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(Extended Data Out RAM) A earlier dynamic RAM chip that improved the performance of fast page mode (FPM) memory in the mid-1990s. As a subset of fast page mode, it could be substituted for page mode chips. However, if the memory controller was not designed for the faster EDO chips, the performance remained the same as fast page mode.

EDO eliminated wait states by keeping the output buffer active until the next cycle began. BEDO (Burst EDO) was a faster type of EDO that gained speed by using an address counter for next addresses and a pipeline stage that overlapped operations. EDO memory was superseded by SDRAM.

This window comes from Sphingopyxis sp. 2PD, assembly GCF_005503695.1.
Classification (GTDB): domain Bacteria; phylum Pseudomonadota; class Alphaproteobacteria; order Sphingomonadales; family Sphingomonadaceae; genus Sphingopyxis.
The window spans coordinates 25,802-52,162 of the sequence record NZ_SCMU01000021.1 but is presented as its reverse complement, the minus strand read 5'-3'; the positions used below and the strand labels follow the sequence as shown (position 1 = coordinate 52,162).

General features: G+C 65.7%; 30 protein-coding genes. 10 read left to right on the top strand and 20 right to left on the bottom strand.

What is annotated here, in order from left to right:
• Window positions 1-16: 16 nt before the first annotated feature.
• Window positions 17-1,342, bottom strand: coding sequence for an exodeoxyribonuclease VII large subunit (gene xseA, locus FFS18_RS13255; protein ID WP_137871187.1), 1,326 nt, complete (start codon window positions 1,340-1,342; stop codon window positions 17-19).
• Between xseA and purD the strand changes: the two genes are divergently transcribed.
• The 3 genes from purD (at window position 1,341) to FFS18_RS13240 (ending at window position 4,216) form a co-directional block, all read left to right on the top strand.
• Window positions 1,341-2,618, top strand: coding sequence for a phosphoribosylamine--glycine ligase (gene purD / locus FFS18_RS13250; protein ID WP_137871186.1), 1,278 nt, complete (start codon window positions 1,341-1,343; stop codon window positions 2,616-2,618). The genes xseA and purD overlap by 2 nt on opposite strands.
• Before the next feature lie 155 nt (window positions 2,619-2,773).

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References in periodicals archive ?
The mid 1990s saw the development of SDRAM memory technology allowing faster data access than the EDO DRAM in common use at that time.
It features a new modular options slot, SelectBay, which allows for interchanging the modular floppy disk drive with the CD-ROM.A variety of other impressive features are included, such as a 75MHz Pentium 2.9 volt processor with Intel's unique powersaving voltage reduction technology, 8MB of high-speed EDO DRAM (expandable to 40 MB), and a built-in power supply.